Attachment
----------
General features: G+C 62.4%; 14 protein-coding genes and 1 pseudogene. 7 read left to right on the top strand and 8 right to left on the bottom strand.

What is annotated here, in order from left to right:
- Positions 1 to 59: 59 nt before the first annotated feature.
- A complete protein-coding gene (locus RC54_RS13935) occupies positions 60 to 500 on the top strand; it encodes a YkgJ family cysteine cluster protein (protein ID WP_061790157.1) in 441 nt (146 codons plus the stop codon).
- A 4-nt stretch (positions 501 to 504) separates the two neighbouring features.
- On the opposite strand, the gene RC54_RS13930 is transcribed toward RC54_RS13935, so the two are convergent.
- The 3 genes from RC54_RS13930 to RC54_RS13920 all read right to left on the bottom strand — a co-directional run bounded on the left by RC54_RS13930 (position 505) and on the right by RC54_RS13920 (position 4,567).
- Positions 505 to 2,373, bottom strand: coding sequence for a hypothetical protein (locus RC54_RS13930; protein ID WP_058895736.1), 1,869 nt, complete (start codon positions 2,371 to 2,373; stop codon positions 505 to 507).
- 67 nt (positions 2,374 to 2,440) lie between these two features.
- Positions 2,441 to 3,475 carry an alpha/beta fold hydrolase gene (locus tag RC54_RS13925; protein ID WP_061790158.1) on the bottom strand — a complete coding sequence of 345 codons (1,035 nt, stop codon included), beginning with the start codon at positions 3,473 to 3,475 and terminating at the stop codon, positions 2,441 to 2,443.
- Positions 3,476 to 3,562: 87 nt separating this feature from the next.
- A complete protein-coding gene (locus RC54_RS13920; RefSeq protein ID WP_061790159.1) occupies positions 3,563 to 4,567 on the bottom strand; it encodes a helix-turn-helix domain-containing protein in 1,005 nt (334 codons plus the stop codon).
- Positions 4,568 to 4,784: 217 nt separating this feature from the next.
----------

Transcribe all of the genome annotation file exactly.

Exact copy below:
General features: G+C 62.4%; 14 protein-coding genes and 1 pseudogene. 7 read left to right on the top strand and 8 right to left on the bottom strand.

What is annotated here, in order from left to right:
- Positions 1 to 59: 59 nt before the first annotated feature.
- A complete protein-coding gene (locus RC54_RS13935) occupies positions 60 to 500 on the top strand; it encodes a YkgJ family cysteine cluster protein (protein ID WP_061790157.1) in 441 nt (146 codons plus the stop codon).
- A 4-nt stretch (positions 501 to 504) separates the two neighbouring features.
- On the opposite strand, the gene RC54_RS13930 is transcribed toward RC54_RS13935, so the two are convergent.
- The 3 genes from RC54_RS13930 to RC54_RS13920 all read right to left on the bottom strand — a co-directional run bounded on the left by RC54_RS13930 (position 505) and on the right by RC54_RS13920 (position 4,567).
- Positions 505 to 2,373, bottom strand: coding sequence for a hypothetical protein (locus RC54_RS13930; protein ID WP_058895736.1), 1,869 nt, complete (start codon positions 2,371 to 2,373; stop codon positions 505 to 507).
- 67 nt (positions 2,374 to 2,440) lie between these two features.
- Positions 2,441 to 3,475 carry an alpha/beta fold hydrolase gene (locus tag RC54_RS13925; protein ID WP_061790158.1) on the bottom strand — a complete coding sequence of 345 codons (1,035 nt, stop codon included), beginning with the start codon at positions 3,473 to 3,475 and terminating at the stop codon, positions 2,441 to 2,443.
- Positions 3,476 to 3,562: 87 nt separating this feature from the next.
- A complete protein-coding gene (locus RC54_RS13920; RefSeq protein ID WP_061790159.1) occupies positions 3,563 to 4,567 on the bottom strand; it encodes a helix-turn-helix domain-containing protein in 1,005 nt (334 codons plus the stop codon).
- Positions 4,568 to 4,784: 217 nt separating this feature from the next.